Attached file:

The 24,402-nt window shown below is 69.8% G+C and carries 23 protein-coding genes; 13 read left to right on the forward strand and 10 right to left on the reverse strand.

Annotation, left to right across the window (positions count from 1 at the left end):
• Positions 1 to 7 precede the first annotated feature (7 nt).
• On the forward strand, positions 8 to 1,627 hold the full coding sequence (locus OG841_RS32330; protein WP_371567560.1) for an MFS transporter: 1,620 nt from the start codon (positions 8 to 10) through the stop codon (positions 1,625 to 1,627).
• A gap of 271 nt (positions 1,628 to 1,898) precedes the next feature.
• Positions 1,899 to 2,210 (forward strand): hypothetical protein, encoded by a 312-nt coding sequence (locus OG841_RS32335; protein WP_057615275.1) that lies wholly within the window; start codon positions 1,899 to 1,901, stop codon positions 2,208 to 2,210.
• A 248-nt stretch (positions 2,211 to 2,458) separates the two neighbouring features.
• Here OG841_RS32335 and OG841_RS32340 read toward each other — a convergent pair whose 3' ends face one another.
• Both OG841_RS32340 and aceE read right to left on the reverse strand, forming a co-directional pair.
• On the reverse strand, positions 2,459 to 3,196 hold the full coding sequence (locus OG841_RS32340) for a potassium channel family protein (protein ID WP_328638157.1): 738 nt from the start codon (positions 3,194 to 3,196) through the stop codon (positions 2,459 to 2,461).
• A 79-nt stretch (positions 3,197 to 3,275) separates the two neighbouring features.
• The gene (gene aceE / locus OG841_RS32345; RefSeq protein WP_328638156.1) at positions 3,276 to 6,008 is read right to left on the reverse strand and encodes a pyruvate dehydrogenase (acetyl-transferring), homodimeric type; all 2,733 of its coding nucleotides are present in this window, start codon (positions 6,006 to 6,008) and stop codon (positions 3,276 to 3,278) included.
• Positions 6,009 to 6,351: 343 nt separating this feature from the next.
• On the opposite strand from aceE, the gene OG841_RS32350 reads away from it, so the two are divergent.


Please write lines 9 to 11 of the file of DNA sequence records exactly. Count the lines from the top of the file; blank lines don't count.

• Both OG841_RS32340 and aceE read right to left on the reverse strand, forming a co-directional pair.
• On the reverse strand, positions 2,459 to 3,196 hold the full coding sequence (locus OG841_RS32340) for a potassium channel family protein (protein ID WP_328638157.1): 738 nt from the start codon (positions 3,194 to 3,196) through the stop codon (positions 2,459 to 2,461).
• A 79-nt stretch (positions 3,197 to 3,275) separates the two neighbouring features.